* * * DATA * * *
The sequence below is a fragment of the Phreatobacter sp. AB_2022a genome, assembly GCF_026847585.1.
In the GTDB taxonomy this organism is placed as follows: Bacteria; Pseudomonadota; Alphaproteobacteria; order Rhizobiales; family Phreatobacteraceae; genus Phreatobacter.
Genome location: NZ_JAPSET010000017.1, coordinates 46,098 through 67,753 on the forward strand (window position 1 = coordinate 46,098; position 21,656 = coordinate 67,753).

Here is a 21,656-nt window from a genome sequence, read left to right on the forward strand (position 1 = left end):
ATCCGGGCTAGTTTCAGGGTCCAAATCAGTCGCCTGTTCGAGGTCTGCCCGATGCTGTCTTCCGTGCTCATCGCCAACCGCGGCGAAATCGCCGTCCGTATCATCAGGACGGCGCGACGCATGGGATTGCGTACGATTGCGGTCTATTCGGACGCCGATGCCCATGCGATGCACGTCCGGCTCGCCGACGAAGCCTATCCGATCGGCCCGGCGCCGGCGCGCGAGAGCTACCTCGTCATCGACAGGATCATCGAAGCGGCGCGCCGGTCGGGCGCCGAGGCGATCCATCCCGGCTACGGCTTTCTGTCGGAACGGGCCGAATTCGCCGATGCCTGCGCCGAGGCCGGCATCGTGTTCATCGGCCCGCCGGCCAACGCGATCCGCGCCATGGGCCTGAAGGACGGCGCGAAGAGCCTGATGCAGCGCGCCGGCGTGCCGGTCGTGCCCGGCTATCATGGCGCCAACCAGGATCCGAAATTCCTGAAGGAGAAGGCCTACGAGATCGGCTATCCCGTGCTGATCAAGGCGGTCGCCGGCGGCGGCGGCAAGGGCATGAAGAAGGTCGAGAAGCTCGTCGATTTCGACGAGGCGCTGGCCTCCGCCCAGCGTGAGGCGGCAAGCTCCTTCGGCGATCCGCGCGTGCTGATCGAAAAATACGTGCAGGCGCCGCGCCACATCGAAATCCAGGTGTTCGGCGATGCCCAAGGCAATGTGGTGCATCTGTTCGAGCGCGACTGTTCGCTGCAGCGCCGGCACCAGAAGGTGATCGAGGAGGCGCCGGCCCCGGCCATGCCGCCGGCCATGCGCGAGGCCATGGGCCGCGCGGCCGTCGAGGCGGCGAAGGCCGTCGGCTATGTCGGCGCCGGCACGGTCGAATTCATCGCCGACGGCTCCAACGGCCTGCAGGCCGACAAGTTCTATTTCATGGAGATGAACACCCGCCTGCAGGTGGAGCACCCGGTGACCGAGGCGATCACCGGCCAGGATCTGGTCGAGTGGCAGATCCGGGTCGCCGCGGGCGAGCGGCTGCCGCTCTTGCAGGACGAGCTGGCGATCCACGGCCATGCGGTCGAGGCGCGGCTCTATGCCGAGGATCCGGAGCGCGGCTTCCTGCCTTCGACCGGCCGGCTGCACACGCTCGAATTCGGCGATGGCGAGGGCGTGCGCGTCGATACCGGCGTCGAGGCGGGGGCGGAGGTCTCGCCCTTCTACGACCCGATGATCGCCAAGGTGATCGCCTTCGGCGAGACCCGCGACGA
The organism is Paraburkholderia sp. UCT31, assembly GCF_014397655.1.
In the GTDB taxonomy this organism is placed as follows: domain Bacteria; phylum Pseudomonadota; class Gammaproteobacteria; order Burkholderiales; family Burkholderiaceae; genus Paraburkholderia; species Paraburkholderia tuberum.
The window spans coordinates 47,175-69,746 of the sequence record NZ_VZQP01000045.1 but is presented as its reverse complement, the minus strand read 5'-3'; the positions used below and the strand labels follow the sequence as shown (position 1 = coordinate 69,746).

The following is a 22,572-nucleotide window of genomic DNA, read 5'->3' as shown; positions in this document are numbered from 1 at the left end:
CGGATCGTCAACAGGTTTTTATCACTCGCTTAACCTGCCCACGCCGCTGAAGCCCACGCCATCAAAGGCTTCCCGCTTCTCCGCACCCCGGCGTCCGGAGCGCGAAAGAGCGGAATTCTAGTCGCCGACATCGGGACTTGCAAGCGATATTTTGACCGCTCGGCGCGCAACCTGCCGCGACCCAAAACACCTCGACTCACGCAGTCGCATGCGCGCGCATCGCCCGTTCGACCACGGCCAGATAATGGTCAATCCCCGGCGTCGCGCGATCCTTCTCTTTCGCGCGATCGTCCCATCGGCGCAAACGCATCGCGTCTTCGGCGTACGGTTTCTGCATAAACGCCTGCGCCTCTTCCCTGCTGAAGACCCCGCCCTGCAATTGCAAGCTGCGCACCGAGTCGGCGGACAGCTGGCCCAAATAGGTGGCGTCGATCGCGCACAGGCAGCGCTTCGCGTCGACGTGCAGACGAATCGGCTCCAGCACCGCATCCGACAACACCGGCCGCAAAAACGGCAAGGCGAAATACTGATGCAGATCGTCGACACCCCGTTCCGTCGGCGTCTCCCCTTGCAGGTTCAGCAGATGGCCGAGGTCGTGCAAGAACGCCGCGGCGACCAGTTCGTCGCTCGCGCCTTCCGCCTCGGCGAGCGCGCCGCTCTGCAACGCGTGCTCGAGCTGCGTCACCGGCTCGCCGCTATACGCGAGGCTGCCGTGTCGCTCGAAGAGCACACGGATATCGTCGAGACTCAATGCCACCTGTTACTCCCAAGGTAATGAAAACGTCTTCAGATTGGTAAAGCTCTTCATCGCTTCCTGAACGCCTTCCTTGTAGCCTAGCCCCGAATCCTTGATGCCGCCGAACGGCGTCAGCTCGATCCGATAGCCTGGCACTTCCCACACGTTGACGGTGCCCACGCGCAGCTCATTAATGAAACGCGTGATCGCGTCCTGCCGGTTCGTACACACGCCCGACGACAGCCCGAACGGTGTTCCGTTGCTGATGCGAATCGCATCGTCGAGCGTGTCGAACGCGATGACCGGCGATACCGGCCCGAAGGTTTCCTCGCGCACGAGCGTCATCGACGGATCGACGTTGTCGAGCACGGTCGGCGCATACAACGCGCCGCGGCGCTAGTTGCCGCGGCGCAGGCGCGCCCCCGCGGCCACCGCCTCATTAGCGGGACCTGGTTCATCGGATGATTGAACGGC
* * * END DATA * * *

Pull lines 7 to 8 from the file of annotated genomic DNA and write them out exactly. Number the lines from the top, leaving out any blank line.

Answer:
In the GTDB taxonomy this organism is placed as follows: domain Bacteria; phylum Pseudomonadota; class Gammaproteobacteria; order Burkholderiales; family Burkholderiaceae; genus Paraburkholderia; species Paraburkholderia tuberum.
The window spans coordinates 47,175-69,746 of the sequence record NZ_VZQP01000045.1 but is presented as its reverse complement, the minus strand read 5'-3'; the positions used below and the strand labels follow the sequence as shown (position 1 = coordinate 69,746).